Let's Eat

Daube of beef

January 26, 2011

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Serves 8

A Provencal daube (named for the French braising pan, daubière) is a long-cooked dish, usually made with inexpensive beef. Allow plenty of time for the meat to simmer in red wine. A chuck roast weighing between four and five pounds can take four hours to cook. Make the dish the day before, let it cool, skim off the fat, and reheat it the following day. To this simmering pot, add the pared rind and juice of a navel orange, if you like. You can also make a daube with a bottle of white wine. Serve with mashed potatoes.

1 boneless beef chuck roast (4 1/2 to 5 pounds), strings or netting removed
Salt and pepper, to taste
3 tablespoons olive oil
6 carrots, cut into 2-inch pieces
3 large red onions, each cut into 8 wedges
1/2 teaspoon ground cumin
1 can (14.5 ounces) chopped tomatoes
3 cups water
1 bottle red wine
Few sprigs fresh thyme
1 bay leaf
1 cup pitted Picholine or other small green olives
Extra sprigs fresh thyme, chopped (for garnish)

1. Set the oven at 325 degrees.

2. Sprinkle the meat all over with salt and pepper.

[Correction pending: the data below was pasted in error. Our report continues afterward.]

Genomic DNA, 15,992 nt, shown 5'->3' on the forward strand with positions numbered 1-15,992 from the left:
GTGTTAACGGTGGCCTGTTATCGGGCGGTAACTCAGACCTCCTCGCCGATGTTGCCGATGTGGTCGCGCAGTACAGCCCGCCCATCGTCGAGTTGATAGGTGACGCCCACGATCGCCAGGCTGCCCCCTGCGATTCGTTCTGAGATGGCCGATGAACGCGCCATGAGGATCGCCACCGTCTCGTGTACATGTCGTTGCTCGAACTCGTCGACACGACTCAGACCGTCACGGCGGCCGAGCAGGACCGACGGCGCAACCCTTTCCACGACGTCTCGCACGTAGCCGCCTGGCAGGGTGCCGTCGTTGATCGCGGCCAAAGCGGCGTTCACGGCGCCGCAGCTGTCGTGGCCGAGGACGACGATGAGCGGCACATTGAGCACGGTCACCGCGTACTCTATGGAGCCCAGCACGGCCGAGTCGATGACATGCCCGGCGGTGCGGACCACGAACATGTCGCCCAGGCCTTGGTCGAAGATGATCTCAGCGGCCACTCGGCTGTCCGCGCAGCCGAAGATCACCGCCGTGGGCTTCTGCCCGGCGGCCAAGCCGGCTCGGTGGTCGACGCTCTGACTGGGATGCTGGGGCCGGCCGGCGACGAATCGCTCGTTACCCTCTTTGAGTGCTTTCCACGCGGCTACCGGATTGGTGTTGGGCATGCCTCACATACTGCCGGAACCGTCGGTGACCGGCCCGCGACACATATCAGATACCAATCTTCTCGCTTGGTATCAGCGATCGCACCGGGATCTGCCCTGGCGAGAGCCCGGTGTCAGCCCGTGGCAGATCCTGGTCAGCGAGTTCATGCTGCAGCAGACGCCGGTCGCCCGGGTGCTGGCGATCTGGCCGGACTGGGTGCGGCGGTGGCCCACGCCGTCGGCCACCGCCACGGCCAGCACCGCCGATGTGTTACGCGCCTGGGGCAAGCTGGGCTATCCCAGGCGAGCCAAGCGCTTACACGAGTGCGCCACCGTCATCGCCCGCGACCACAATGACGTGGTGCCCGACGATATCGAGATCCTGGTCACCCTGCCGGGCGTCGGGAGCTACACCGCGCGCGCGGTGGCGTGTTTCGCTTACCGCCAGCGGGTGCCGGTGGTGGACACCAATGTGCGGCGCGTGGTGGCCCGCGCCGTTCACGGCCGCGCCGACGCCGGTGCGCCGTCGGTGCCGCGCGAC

3. In a large flameproof casserole over high heat, heat 2 tablespoons of the oil. Add the meat and let it brown without moving for at least 5 minutes or until it releases easily from the pan. Using 2 large metal spoons, turn the meat and brown another side. Keep turning the meat until all the sides are brown. Remove the meat from the pan.

4. Add the remaining 1 tablespoon olive oil. When it is hot, add the carrots, onions, salt, and pepper. Lower the heat to medium and cook, stirring often, for 5 minutes. Sprinkle the cumin into the pan. Cook, stirring well, for 1 minute. Add the tomatoes and water. Cook, scraping the bottom of the pan, until the mixture comes to a boil. Add the wine and return the liquid to a boil.

5. Return the meat to the pan. It will not be submerged in the liquid. Add the thyme and bay leaf. Set on the cover askew. Transfer to the oven.

6. Cook the meat for 1 1/2 hours. Carefully remove the pan from the oven. With a large knife, cut the meat in the pan along its natural lines to make 2 or 3 large pieces. Turn them so the uncooked portion is facing up. Set on the cover askew. Continue cooking for 2 to 2 1/2 hours or until the meat is very tender when pierced with a fork. (Total cooking time is 3 1/2 to 4 hours.)

7. Let the meat and vegetables cool, then transfer to a large container. Pour the sauce into another container. Cover and refrigerate. Skim the fat from the sauce.

8. In a large flameproof casserole, bring the sauce to a boil. Let it bubble steadily for 10 minutes or until it thickens slightly. Add the beef and vegetables. Lower the heat, cover the pan, and simmer for 20 minutes or until the meat is heated through. Taste the sauce for seasoning and add more salt and pepper, if you like. Cut the meat into 4-inch chunks. Serve the meat surrounded by vegetables and sauce. Sprinkle with thyme.

Sheryl Julian